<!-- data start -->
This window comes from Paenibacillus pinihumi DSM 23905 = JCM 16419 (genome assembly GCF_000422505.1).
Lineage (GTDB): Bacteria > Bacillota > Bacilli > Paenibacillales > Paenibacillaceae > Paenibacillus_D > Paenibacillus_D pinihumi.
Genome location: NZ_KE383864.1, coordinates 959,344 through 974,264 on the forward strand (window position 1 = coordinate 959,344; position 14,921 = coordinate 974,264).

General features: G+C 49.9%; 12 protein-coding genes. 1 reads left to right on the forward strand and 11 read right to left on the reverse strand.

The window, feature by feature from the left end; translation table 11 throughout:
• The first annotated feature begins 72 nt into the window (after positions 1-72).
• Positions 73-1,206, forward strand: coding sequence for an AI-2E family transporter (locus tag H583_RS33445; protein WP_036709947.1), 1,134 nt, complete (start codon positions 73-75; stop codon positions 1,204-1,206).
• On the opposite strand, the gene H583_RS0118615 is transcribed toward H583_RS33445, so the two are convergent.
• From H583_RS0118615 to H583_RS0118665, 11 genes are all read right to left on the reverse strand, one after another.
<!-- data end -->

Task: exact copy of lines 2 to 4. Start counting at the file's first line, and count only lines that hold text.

Lineage (GTDB): Bacteria > Bacillota > Bacilli > Paenibacillales > Paenibacillaceae > Paenibacillus_D > Paenibacillus_D pinihumi.
Genome location: NZ_KE383864.1, coordinates 959,344 through 974,264 on the forward strand (window position 1 = coordinate 959,344; position 14,921 = coordinate 974,264).

General features: G+C 49.9%; 12 protein-coding genes. 1 reads left to right on the forward strand and 11 read right to left on the reverse strand.